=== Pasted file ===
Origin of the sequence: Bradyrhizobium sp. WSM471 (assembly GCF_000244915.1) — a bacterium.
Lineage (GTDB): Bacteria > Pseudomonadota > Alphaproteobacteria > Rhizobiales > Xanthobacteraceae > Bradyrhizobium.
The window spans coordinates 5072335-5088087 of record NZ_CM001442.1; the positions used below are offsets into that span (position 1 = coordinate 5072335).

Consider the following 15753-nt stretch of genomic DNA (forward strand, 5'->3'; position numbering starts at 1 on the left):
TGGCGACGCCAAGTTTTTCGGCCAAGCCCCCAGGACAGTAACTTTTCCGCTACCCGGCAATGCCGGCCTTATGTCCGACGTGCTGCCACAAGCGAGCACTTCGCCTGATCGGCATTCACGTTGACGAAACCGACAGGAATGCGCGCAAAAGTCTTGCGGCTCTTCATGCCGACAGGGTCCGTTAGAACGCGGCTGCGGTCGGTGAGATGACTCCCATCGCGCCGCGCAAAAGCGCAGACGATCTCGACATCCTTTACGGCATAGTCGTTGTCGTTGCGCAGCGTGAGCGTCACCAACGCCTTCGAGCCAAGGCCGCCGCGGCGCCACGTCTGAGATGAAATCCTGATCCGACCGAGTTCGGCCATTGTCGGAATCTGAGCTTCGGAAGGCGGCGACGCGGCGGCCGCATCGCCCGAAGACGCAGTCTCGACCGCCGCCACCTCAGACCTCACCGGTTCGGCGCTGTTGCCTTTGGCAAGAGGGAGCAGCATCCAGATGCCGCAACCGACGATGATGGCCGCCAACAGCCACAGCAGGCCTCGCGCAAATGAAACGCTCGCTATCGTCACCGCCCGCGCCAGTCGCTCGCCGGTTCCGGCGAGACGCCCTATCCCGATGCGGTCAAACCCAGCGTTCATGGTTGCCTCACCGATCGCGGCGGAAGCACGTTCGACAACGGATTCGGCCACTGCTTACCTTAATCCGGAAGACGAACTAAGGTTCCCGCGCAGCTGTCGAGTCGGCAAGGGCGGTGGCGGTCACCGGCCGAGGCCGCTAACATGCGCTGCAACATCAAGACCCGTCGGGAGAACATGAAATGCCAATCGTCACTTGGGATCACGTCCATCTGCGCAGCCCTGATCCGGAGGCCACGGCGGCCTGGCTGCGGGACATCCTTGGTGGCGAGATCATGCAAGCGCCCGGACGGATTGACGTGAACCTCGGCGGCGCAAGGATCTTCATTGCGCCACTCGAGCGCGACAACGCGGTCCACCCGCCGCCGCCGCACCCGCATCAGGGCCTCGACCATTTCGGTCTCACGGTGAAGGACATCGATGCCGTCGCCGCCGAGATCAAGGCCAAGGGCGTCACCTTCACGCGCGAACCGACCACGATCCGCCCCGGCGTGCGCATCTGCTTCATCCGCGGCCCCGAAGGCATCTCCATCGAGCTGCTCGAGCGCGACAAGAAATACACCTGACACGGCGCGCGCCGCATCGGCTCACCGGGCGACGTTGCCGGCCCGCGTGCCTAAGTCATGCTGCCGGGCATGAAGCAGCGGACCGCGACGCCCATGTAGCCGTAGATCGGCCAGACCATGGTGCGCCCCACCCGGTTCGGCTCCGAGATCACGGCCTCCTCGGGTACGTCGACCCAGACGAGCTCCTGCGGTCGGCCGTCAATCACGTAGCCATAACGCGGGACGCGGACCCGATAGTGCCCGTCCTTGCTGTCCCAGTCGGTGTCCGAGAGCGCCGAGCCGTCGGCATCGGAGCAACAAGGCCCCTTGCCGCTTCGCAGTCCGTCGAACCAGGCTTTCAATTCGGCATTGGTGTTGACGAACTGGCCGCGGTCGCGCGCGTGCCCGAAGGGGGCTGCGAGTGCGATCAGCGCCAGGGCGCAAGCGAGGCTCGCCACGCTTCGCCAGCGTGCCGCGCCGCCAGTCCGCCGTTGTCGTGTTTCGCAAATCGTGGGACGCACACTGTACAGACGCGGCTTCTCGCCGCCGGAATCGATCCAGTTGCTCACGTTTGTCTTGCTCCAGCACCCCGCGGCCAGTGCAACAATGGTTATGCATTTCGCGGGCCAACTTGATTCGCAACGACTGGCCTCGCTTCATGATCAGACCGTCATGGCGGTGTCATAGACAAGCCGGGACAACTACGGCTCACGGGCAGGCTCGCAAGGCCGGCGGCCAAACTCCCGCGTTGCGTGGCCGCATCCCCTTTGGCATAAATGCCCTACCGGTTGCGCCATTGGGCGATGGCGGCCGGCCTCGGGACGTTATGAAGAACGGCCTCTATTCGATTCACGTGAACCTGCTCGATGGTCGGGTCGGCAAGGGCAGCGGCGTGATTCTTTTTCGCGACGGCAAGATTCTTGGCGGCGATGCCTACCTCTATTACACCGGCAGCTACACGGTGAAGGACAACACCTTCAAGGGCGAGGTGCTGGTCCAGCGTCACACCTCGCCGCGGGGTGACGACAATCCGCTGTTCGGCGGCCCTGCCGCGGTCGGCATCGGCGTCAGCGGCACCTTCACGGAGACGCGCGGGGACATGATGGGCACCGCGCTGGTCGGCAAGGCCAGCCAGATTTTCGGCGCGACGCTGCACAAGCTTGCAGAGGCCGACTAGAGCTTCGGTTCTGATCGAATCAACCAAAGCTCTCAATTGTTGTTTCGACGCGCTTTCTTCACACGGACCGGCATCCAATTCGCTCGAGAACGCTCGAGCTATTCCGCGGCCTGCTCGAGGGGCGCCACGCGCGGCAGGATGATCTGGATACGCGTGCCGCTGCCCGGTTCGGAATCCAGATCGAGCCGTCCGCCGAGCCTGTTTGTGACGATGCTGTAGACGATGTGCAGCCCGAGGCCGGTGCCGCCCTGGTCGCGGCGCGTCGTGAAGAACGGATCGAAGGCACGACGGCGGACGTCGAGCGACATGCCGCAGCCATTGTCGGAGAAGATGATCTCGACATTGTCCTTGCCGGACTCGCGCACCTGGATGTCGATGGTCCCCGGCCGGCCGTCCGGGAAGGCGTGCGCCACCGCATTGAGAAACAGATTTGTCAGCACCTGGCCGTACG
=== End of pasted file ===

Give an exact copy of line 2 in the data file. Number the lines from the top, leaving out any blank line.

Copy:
Lineage (GTDB): Bacteria > Pseudomonadota > Alphaproteobacteria > Rhizobiales > Xanthobacteraceae > Bradyrhizobium.